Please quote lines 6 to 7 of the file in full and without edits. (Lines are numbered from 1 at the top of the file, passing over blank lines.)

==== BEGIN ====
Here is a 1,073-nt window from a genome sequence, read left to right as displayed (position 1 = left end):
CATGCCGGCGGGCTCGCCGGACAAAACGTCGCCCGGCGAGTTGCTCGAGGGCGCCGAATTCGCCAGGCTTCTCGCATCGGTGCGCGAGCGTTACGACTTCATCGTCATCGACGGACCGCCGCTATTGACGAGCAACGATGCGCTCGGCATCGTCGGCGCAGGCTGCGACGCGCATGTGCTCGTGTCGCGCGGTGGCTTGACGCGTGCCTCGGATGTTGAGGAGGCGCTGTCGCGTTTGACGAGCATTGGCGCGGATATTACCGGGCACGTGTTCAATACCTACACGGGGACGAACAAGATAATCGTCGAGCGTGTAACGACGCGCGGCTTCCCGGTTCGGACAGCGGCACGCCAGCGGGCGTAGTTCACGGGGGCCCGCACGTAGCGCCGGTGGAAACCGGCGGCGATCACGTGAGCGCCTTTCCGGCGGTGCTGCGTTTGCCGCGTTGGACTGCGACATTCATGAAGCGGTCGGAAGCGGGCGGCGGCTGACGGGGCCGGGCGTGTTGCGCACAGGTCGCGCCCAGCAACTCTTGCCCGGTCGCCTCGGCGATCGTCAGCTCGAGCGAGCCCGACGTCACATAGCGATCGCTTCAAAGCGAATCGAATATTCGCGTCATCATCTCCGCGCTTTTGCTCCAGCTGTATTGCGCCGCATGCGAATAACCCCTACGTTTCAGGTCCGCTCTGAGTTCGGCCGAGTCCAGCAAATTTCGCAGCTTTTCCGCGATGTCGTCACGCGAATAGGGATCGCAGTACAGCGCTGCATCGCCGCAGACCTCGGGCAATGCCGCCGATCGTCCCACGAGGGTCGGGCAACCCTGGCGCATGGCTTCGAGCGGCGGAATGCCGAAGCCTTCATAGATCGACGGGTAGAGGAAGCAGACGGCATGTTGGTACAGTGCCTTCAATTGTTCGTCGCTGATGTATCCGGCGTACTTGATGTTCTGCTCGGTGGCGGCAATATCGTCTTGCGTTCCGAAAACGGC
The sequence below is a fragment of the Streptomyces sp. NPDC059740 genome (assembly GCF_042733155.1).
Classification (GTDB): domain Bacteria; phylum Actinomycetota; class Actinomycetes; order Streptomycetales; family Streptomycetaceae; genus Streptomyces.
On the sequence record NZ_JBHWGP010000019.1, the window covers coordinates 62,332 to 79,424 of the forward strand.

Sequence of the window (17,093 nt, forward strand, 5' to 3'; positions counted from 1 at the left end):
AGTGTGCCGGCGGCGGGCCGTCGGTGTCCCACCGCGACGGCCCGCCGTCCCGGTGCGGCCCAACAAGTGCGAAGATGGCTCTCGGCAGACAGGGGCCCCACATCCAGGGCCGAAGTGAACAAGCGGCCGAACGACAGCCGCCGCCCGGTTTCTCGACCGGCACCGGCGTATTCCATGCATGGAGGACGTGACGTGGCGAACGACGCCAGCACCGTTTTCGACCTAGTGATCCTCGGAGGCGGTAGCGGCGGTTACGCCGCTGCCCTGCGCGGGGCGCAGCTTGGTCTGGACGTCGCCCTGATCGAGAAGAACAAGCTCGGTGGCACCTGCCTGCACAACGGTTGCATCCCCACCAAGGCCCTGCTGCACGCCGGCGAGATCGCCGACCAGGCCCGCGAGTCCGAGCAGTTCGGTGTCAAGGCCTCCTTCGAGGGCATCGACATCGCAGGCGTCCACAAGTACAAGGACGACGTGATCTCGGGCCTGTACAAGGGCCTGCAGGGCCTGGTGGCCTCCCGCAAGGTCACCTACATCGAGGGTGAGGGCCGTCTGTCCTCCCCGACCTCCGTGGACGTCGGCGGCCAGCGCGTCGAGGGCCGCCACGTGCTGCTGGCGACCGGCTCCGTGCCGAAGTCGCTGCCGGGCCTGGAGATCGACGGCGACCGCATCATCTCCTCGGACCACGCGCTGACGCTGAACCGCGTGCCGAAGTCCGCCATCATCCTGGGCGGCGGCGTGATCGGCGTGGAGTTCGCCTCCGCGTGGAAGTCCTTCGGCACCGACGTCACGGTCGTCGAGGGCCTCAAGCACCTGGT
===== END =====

Sequence of the window (17,093 nt, forward strand, 5' to 3'; positions counted from 1 at the left end):
AGTGTGCCGGCGGCGGGCCGTCGGTGTCCCACCGCGACGGCCCGCCGTCCCGGTGCGGCCCAACAAGTGCGAAGATGGCTCTCGGCAGACAGGGGCCCCACATCCAGGGCCGAAGTGAACAAGCGGCCGAACGACAGCCGCCGCCCGGTTTCTCGACCGGCACCGGCGTATTCCATGCATGGAGGACGTGACGTGGCGAACGACGCCAGCACCGTTTTCGACCTAGTGATCCTCGGAGGCGGTAGCGGCGGTTACGCCGCTGCCCTGCGCGGGGCGCAGCTTGGTCTGGACGTCGCCCTGATCGAGAAGAACAAGCTCGGTGGCACCTGCCTGCACAACGGTTGCATCCCCACCAAGGCCCTGCTGCACGCCGGCGAGATCGCCGACCAGGCCCGCGAGTCCGAGCAGTTCGGTGTCAAGGCCTCCTTCGAGGGCATCGACATCGCAGGCGTCCACAAGTACAAGGACGACGTGATCTCGGGCCTGTACAAGGGCCTGCAGGGCCTGGTGGCCTCCCGCAAGGTCACCTACATCGAGGGTGAGGGCCGTCTGTCCTCCCCGACCTCCGTGGACGTCGGCGGCCAGCGCGTCGAGGGCCGCCACGTGCTGCTGGCGACCGGCTCCGTGCCGAAGTCGCTGCCGGGCCTGGAGATCGACGGCGACCGCATCATCTCCTCGGACCACGCGCTGACGCTGAACCGCGTGCCGAAGTCCGCCATCATCCTGGGCGGCGGCGTGATCGGCGTGGAGTTCGCCTCCGCGTGGAAGTCCTTCGGCACCGACGTCACGGTCGTCGAGGGCCTCAAGCACCTGGT